The first two weeks in 2019 have brought big news of albums by local Grammy winners Gary Clark Jr. and Patty Griffin. By contrast, 2018 was more a year of ascending talents in Austin music, as the results of our second annual Austin360 Awards attest.

As with last year’s inaugural awards, we asked dozens of locals with deep knowledge of Austin’s music community to submit nominations, and then cast votes on finalists, in a handful of categories: Artist, Album, Song, Breakout Act, DJ/Dance Party and Residency.

Here are the winners and finalists in each category:

ARTIST OF THE YEAR: JACKIE VENSON

Rising blues star Jackie Venson was so busy in 2018, notable events that happened early in the year seem like distant memories. In February, she was honored with a placement on Chris Rogers’ resurrected music mural at 12th and Chicon streets.

“I got painted on there right next to Selena, which is awesome because I love Selena,” she says.

But after a packed year that included four European tours, a month-long residency in New York City and her debut appearance at the Austin City Limits Music Festival, “that was so long ago, it seems like it happened two years ago,” she says with a laugh.

Venson made a commitment to herself and her fans to release one single a month in 2018. With one Christmas song and one small release to her private Facebook fan group, she racked up a total of 10 originals. The last one was released by boutique label Big Indie, which has offices in the U.K. and Austin.

The new music demonstrates an ongoing evolution in her songcraft that makes her one of the most captivating artists to come out of Austin in a long time. Eight of the singles (some with new studio versions) will make it onto her next album along with seven new unreleased tracks.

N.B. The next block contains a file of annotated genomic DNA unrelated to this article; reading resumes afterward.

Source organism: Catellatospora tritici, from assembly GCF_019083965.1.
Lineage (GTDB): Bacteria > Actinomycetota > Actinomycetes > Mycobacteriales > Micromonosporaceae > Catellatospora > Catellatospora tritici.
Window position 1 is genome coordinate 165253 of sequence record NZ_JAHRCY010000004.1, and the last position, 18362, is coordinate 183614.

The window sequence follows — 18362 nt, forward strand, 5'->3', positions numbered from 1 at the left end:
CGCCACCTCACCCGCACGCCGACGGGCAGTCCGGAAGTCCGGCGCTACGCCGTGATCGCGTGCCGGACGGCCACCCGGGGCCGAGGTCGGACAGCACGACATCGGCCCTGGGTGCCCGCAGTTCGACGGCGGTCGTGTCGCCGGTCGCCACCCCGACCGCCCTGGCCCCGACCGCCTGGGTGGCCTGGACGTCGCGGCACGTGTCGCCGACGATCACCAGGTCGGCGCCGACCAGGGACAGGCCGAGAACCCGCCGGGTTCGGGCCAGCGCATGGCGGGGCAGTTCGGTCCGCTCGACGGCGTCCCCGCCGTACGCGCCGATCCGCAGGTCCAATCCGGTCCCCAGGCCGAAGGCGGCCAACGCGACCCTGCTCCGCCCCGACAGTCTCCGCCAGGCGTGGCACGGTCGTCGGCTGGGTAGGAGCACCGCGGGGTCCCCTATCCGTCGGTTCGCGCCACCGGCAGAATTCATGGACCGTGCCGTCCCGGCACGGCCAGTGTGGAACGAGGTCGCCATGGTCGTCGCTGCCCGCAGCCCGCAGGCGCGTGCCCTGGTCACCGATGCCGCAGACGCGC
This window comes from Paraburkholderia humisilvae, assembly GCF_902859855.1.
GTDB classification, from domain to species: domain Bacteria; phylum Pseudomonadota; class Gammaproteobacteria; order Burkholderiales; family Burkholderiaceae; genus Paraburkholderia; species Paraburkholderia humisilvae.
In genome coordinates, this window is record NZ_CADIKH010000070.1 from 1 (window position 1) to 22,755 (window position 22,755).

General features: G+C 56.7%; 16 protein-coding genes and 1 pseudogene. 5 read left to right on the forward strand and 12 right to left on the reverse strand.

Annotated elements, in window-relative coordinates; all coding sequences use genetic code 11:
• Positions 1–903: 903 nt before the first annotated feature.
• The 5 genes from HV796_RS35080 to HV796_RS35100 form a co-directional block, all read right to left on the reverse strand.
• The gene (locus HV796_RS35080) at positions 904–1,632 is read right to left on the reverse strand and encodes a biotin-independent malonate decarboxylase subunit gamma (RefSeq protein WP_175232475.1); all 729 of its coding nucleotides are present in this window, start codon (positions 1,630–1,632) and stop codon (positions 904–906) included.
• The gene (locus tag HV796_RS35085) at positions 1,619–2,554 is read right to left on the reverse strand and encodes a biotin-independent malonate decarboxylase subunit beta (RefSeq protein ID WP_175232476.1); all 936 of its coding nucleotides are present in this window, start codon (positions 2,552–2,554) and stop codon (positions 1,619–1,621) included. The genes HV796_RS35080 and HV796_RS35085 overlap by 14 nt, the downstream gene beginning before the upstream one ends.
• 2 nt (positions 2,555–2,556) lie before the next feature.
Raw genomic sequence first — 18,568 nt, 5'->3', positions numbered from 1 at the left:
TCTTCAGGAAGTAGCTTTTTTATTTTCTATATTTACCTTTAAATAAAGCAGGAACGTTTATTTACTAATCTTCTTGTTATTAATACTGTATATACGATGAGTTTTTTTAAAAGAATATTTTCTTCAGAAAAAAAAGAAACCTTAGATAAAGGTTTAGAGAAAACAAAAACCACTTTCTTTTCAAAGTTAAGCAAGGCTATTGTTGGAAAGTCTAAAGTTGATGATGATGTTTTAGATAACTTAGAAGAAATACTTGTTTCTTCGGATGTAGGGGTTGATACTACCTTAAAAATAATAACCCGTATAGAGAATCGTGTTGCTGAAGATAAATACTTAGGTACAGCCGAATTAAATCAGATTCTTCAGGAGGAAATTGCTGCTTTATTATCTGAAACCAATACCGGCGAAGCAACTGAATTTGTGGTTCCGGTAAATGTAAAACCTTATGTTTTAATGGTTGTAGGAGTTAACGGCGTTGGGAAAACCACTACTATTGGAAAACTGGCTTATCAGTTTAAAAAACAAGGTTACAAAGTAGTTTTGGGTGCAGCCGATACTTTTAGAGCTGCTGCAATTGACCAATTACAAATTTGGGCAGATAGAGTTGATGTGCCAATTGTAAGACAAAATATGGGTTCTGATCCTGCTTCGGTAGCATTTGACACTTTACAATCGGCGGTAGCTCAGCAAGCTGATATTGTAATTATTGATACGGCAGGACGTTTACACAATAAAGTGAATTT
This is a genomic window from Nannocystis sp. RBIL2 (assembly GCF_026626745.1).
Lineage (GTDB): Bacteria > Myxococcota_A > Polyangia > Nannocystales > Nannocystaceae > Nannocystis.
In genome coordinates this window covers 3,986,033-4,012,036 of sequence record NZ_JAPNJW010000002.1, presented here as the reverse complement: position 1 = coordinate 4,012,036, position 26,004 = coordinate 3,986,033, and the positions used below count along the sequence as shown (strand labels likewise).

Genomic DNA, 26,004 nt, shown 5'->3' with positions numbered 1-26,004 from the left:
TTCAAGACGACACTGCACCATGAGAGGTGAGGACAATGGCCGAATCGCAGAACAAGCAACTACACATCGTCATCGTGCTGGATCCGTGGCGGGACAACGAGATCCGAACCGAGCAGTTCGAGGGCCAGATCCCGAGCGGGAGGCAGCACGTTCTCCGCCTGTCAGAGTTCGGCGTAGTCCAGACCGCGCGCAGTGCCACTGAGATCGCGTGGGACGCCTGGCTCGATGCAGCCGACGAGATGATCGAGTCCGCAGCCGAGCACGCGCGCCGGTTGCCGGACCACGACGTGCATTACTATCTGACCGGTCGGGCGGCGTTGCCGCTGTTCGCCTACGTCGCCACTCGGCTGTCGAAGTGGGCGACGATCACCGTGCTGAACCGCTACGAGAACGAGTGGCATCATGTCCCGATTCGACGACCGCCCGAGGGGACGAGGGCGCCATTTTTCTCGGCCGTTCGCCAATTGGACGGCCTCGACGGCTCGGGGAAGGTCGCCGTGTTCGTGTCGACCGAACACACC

She’ll celebrate the album release with a gig at the Paramount, “the biggest show of my career,” on April 12. Then she’ll be back on the road for most of the year. She already has tours set up in Europe and on the East and West Coasts that will take her through the summer, with plans for the fall likely to firm up in the next few months. We predict she’ll land a few prominent festival slots and her stature in Austin and the world at large will continue to grow. — D.S.S.

FINALISTS

Molly Burch. After Burch moved to Austin from North Carolina a few years ago, the strong positive response to her debut “Please Be Mine” made her an upstart deserving of close attention. This year’s “First Flower” showed it was far from a fluke: Her music drew the attention of noted director/actress Noel Wells, who shot the video for the single “Candy.” Burch spent much of the fall touring Europe in support of the album, but she did make it home for ACL Fest. — P.B.

Shakey Graves. The gradual national rise of Austin native Alejandro Rose-Garcia continued with his third album from influential Nashville label Dualtone. “Can’t Wake Up” came out in May and reached the top 40 of Billboard’s Rock Albums Chart, plus top 20 in Alternative Albums and top 10 in Folk Albums. His tour schedule included selling out a headlining slot at Colorado’s iconic Red Rocks amphitheater in August and playing ACL Fest in October. — P.B.